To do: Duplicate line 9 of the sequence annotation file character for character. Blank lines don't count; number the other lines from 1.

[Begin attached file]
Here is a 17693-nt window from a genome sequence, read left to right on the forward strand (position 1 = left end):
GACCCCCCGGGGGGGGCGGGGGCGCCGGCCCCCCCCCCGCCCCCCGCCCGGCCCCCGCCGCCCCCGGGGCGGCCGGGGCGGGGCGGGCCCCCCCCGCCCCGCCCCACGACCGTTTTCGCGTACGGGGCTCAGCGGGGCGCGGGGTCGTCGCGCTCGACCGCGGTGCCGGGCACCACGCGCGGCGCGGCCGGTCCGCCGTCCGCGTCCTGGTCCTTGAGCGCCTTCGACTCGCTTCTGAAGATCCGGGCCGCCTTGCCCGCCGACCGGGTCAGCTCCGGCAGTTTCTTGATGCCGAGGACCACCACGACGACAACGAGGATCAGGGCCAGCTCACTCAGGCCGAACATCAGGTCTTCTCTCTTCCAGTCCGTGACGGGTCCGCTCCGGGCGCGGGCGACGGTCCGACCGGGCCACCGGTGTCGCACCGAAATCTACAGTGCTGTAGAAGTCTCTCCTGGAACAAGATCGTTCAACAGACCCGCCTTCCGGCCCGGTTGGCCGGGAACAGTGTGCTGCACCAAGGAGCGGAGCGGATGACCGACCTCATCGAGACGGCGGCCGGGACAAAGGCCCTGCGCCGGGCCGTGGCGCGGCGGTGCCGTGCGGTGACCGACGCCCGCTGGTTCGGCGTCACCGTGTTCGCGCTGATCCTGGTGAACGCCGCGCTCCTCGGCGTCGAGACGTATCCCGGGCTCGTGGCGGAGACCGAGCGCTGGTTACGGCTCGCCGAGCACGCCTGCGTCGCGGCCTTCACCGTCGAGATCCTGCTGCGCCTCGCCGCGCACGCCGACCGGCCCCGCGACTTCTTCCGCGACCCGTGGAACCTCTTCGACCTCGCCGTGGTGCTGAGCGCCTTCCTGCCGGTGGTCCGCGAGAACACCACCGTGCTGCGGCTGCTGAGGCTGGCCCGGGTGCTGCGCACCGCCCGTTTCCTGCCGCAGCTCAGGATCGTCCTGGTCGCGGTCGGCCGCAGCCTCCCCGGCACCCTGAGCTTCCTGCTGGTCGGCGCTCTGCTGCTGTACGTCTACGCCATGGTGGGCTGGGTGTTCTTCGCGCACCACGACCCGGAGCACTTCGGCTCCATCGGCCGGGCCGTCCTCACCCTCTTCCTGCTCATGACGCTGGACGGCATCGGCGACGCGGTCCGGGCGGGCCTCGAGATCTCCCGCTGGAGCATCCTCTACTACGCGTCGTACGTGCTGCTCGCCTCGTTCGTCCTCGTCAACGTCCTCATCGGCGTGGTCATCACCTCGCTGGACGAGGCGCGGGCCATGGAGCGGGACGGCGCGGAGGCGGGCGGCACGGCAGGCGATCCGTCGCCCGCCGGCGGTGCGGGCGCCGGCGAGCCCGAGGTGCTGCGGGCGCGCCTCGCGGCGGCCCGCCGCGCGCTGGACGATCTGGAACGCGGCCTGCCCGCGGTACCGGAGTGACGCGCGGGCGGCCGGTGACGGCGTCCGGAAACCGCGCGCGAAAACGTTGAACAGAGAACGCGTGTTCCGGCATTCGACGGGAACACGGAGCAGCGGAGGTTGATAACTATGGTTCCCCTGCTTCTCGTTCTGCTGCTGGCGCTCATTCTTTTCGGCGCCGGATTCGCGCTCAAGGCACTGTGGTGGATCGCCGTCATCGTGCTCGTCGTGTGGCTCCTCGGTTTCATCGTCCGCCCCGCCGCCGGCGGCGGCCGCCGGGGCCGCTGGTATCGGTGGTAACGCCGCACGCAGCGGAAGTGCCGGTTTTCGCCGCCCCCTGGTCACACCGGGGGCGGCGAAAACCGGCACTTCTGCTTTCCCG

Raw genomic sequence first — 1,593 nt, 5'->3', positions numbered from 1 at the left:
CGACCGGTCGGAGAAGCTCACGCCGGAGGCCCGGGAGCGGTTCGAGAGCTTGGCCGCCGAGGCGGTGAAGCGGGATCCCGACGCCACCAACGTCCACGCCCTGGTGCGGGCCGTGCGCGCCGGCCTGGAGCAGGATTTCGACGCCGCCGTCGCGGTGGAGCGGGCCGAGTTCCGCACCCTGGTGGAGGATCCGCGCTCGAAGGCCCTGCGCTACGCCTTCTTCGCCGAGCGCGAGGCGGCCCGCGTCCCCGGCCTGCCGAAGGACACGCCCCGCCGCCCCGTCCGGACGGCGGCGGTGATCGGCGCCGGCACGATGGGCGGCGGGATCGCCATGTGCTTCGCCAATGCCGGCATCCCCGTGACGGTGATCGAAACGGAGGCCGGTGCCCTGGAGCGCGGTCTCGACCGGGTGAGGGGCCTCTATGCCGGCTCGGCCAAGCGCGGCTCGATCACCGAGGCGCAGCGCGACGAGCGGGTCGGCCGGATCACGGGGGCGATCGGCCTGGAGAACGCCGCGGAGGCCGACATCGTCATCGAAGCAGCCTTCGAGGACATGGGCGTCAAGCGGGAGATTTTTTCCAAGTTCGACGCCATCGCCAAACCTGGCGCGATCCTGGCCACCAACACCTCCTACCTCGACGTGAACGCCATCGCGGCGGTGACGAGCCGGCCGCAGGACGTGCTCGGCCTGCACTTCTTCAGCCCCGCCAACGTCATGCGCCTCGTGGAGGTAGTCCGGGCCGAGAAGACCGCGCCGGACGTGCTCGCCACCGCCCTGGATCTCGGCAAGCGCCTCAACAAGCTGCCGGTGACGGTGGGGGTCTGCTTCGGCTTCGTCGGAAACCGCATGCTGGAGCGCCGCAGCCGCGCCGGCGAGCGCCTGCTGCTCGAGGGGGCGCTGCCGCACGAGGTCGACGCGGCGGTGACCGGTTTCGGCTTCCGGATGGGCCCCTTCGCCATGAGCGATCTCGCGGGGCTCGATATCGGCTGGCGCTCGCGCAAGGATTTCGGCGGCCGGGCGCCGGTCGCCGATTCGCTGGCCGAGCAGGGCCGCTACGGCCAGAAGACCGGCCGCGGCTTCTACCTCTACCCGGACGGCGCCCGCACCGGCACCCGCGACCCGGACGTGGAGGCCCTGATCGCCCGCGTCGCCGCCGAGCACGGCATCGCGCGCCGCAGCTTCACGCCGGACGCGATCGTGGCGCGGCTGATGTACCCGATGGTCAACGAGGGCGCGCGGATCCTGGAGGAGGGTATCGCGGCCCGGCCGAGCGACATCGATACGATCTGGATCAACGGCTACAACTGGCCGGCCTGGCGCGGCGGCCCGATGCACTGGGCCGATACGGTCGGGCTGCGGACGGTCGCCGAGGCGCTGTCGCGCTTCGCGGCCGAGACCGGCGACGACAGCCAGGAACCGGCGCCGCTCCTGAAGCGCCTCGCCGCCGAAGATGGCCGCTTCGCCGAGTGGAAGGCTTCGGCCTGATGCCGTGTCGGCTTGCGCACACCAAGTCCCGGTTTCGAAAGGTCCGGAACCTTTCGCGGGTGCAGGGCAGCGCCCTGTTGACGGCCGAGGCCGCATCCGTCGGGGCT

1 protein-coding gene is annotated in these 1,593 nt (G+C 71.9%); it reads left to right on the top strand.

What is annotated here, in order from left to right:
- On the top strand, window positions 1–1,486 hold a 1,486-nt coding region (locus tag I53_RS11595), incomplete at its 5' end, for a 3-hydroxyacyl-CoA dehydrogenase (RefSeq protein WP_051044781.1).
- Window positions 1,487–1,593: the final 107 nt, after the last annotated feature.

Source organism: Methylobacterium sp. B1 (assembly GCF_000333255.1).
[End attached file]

Source organism: Methylobacterium sp. B1 (assembly GCF_000333255.1).